Subscribe Now Subscribe Today
Research Article

The Hardware of Portable and Wireless Physical Activity Recorder with Triaxial MEMS Accelerometer for Short-Term and High Intensity Physical Activities

Abbas Meamarbashi
Facebook Twitter Digg Reddit Linkedin StumbleUpon E-mail

The present study describes the development of a tri-axial accelerometer Physical Activity Monitoring system (PAMs) for the assessment of daily physical activity amplitude and frequency ranges and estimate energy expenditure. The PAMs is a wireless and small portable data-logger system that uses a selective and high range (±2.5 - ±10 g) tri-axial Microelectromechanical Systems (MEMS) accelerometer. In contrast with low range accelerometer data loggers in the market, PAMs has selectable sensitivity range (2.5-10 g) triaxial accelerometer capable of attachment of three external triaxial accelerometers in a 6x4x1.5 cm size and light weight (25 g). Physical activity monitoring system can be attached to the waist and external accelerometers can be strapped to the limbs to record three dimensions acceleration in multi locations. The PC software has been developed to demonstrate the recorded activities and save under personal database. Dynamic accelerations in each axis recorded on MicroSD card to be meaningful and interpretable for the researchers. It was laboratory tested for linearity and noise for the triaxial accelerometer. Noise RMS (0.1-1 k Hz) was 4.8 mVrms and power spectral density RMS (0.1-1 k Hz) was 350 μg Hz-2. Maximum Nonlinearity was 0.2 g. Test-retest reliability was very high for dynamic tests in three axes (r values ranging from 0.89 to 0.95). Test-retest experiments showed that the offset and the sensitivity of the accelerometer were equal for each measurement direction and remained constant on three measurement days.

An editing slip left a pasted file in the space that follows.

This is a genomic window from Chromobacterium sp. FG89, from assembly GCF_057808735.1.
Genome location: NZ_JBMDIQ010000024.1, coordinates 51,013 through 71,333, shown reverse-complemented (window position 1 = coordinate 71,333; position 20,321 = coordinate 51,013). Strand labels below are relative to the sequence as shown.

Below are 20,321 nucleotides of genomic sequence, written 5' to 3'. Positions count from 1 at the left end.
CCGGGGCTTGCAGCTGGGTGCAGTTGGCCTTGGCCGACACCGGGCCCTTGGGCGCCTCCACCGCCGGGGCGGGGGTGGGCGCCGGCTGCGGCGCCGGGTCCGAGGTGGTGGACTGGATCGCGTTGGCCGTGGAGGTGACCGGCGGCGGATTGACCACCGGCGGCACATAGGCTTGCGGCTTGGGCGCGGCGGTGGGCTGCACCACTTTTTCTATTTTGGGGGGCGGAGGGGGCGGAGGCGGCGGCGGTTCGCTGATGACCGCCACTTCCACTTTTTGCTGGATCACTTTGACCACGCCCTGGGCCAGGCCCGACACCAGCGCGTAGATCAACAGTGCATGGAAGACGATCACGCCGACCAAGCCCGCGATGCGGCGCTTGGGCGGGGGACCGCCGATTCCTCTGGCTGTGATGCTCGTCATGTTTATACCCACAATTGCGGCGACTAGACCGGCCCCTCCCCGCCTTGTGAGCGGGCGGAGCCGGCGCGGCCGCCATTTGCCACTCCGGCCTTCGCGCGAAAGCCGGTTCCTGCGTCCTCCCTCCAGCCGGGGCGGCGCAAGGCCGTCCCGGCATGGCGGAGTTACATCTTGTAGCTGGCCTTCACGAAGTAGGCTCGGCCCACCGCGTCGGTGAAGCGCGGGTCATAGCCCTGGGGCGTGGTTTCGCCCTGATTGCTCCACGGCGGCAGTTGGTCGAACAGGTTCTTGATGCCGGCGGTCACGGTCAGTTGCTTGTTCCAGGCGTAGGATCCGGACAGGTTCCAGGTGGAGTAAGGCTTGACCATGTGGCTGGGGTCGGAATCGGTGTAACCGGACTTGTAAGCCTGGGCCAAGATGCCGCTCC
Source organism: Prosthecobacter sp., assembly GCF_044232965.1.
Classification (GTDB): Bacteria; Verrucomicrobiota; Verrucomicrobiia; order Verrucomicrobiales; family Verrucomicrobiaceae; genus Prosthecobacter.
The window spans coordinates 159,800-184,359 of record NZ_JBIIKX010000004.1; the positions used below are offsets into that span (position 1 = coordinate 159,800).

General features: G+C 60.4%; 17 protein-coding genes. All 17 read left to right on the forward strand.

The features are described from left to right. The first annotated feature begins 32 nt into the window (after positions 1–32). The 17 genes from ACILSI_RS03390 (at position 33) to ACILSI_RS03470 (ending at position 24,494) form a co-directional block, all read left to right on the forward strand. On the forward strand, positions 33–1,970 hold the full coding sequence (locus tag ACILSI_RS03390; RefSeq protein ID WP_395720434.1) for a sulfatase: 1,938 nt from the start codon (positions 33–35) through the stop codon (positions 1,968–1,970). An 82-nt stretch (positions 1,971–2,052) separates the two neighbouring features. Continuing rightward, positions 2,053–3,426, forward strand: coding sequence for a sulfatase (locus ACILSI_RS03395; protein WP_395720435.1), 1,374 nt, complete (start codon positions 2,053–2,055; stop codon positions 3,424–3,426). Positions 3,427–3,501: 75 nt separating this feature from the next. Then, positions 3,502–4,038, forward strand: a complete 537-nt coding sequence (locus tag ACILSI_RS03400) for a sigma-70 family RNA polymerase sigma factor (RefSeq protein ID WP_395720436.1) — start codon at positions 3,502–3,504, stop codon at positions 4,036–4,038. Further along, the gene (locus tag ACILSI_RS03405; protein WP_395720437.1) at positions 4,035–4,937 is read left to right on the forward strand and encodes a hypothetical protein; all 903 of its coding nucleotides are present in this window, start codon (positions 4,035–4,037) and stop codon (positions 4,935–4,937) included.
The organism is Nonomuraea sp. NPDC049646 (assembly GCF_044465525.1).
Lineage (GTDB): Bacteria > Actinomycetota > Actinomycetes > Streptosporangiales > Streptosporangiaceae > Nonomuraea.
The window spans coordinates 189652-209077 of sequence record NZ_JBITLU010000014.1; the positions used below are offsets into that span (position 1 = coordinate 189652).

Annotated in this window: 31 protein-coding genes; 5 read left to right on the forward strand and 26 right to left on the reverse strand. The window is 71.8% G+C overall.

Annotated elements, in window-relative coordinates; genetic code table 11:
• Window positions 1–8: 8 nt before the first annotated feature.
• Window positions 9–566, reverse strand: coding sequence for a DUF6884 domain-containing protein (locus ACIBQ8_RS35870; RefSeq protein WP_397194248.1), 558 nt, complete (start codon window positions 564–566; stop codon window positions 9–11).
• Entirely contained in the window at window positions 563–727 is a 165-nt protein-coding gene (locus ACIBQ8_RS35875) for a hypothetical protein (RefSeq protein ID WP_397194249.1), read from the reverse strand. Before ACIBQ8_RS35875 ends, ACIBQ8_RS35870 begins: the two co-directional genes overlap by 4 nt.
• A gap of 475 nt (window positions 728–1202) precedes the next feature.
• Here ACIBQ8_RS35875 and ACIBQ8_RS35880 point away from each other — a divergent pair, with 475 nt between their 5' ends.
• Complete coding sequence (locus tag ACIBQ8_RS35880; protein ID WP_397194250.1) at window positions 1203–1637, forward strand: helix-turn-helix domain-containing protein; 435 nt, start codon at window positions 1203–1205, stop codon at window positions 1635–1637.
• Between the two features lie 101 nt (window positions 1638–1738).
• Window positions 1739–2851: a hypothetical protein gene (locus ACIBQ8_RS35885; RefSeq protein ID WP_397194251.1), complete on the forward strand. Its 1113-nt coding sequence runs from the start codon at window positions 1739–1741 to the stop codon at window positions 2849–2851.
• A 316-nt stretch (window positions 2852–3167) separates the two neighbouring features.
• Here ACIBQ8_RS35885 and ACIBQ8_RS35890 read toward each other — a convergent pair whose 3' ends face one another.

Related Articles in ASCI
Similar Articles in this Journal
Search in Google Scholar
View Citation
Report Citation

  How to cite this article:

Abbas Meamarbashi , 2009. The Hardware of Portable and Wireless Physical Activity Recorder with Triaxial MEMS Accelerometer for Short-Term and High Intensity Physical Activities. Journal of Applied Sciences, 9: 3391-3396.

DOI: 10.3923/jas.2009.3391.3396



Assessment of physical activity in a free-living environment is imperative for knowing relations between physical activity and health and effects of our interventions (Westerterp, 2009). Many techniques have been using to assess human movements including observation, questionnaires, diaries, motion sensors and physical science technologies (foot switches, gait mats, force plates, optical motion analysis). Many of these techniques have clear disadvantages for continuous analysis such as the physical activity monitoring technologies (Culhane et al., 2005). Quantitative measurement of the energy consumed during physical activities has generated considerable interests from various groups ranging from exercise physiologists to nutritionists and fitness centre workers (Jang et al., 2005). In recent years, a growing numbers of portable devices have become available in the market for physical activity monitoring (Fujiki et al., 2009; Meamarbashi and Burhanuddin, 2006; Welk et al., 2007; Westerterp, 2009; Wolinsky and Driskell, 2007) ranging from mechanical pedometers and actometers to electronic accelerometers (Bouten et al., 1997; Fruin and Walberg Rankin, 2004; Zhang et al., 2003).

A pedometer is an small, simple and noninvasive mechanical movement counter that is clipped to a belt at the waist or worn on the ankle (Corder et al., 2007; Fostera et al., 2005; Zhang et al., 2003). Similar devices such as wrist/ankle watches and actometers also exist (Fruin and Walberg Rankin, 2004; Zhang et al., 2003). The main shortcoming of pedometers is that they are not sensitive to gait differences such as stride length, which is significantly vary among person to person activities (Zhang et al., 2003). Because pedometers cannot assess the intensity of physical activity and can not detect vertical movements therefore accelerometers were designed (Welk et al., 2007).